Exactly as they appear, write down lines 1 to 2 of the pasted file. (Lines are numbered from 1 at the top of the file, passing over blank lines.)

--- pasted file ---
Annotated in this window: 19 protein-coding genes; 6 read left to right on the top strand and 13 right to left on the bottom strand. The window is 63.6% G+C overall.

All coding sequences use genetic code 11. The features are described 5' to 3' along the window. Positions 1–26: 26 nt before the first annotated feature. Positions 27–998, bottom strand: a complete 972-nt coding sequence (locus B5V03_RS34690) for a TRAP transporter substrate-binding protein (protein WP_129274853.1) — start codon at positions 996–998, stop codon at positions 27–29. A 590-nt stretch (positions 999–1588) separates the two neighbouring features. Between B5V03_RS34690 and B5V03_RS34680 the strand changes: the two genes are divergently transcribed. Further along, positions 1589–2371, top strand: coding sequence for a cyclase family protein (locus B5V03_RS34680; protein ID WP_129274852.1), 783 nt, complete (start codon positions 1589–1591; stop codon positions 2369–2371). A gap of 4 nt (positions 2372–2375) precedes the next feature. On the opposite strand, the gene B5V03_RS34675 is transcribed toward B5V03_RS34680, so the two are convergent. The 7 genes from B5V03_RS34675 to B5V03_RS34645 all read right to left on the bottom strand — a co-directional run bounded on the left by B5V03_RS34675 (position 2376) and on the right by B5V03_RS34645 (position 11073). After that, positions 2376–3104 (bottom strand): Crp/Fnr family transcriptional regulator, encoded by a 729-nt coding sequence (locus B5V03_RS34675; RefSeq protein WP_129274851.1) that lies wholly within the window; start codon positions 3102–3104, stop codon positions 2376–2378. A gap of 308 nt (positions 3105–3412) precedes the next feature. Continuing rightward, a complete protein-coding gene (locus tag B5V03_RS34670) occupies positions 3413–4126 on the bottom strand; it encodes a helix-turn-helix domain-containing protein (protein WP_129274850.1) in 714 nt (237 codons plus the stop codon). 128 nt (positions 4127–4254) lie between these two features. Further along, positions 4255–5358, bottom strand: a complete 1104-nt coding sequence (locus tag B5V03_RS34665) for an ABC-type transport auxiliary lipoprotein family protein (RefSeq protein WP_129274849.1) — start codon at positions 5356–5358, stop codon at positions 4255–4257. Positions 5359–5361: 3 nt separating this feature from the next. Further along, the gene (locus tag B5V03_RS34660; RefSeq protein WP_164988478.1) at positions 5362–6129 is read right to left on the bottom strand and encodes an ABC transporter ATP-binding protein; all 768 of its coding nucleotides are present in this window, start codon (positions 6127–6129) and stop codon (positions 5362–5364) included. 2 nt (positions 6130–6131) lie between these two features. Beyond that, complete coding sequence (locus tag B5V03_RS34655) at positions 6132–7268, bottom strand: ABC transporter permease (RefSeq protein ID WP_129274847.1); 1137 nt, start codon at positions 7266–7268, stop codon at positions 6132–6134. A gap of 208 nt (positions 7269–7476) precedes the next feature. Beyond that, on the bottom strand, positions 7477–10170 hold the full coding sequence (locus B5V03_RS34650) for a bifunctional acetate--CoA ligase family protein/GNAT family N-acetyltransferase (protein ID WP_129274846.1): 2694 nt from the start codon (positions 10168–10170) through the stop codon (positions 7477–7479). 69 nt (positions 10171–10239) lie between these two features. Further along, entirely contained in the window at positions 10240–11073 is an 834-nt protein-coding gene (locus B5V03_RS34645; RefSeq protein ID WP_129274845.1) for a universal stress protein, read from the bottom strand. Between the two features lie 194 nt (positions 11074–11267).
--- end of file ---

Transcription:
Annotated in this window: 19 protein-coding genes; 6 read left to right on the top strand and 13 right to left on the bottom strand. The window is 63.6% G+C overall.

All coding sequences use genetic code 11. The features are described 5' to 3' along the window. Positions 1–26: 26 nt before the first annotated feature. Positions 27–998, bottom strand: a complete 972-nt coding sequence (locus B5V03_RS34690) for a TRAP transporter substrate-binding protein (protein WP_129274853.1) — start codon at positions 996–998, stop codon at positions 27–29. A 590-nt stretch (positions 999–1588) separates the two neighbouring features. Between B5V03_RS34690 and B5V03_RS34680 the strand changes: the two genes are divergently transcribed. Further along, positions 1589–2371, top strand: coding sequence for a cyclase family protein (locus B5V03_RS34680; protein ID WP_129274852.1), 783 nt, complete (start codon positions 1589–1591; stop codon positions 2369–2371). A gap of 4 nt (positions 2372–2375) precedes the next feature. On the opposite strand, the gene B5V03_RS34675 is transcribed toward B5V03_RS34680, so the two are convergent. The 7 genes from B5V03_RS34675 to B5V03_RS34645 all read right to left on the bottom strand — a co-directional run bounded on the left by B5V03_RS34675 (position 2376) and on the right by B5V03_RS34645 (position 11073). After that, positions 2376–3104 (bottom strand): Crp/Fnr family transcriptional regulator, encoded by a 729-nt coding sequence (locus B5V03_RS34675; RefSeq protein WP_129274851.1) that lies wholly within the window; start codon positions 3102–3104, stop codon positions 2376–2378. A gap of 308 nt (positions 3105–3412) precedes the next feature. Continuing rightward, a complete protein-coding gene (locus tag B5V03_RS34670) occupies positions 3413–4126 on the bottom strand; it encodes a helix-turn-helix domain-containing protein (protein WP_129274850.1) in 714 nt (237 codons plus the stop codon). 128 nt (positions 4127–4254) lie between these two features. Further along, positions 4255–5358, bottom strand: a complete 1104-nt coding sequence (locus tag B5V03_RS34665) for an ABC-type transport auxiliary lipoprotein family protein (RefSeq protein WP_129274849.1) — start codon at positions 5356–5358, stop codon at positions 4255–4257. Positions 5359–5361: 3 nt separating this feature from the next. Further along, the gene (locus tag B5V03_RS34660; RefSeq protein WP_164988478.1) at positions 5362–6129 is read right to left on the bottom strand and encodes an ABC transporter ATP-binding protein; all 768 of its coding nucleotides are present in this window, start codon (positions 6127–6129) and stop codon (positions 5362–5364) included. 2 nt (positions 6130–6131) lie between these two features. Beyond that, complete coding sequence (locus tag B5V03_RS34655) at positions 6132–7268, bottom strand: ABC transporter permease (RefSeq protein ID WP_129274847.1); 1137 nt, start codon at positions 7266–7268, stop codon at positions 6132–6134. A gap of 208 nt (positions 7269–7476) precedes the next feature. Beyond that, on the bottom strand, positions 7477–10170 hold the full coding sequence (locus B5V03_RS34650) for a bifunctional acetate--CoA ligase family protein/GNAT family N-acetyltransferase (protein ID WP_129274846.1): 2694 nt from the start codon (positions 10168–10170) through the stop codon (positions 7477–7479). 69 nt (positions 10171–10239) lie between these two features. Further along, entirely contained in the window at positions 10240–11073 is an 834-nt protein-coding gene (locus B5V03_RS34645; RefSeq protein ID WP_129274845.1) for a universal stress protein, read from the bottom strand. Between the two features lie 194 nt (positions 11074–11267).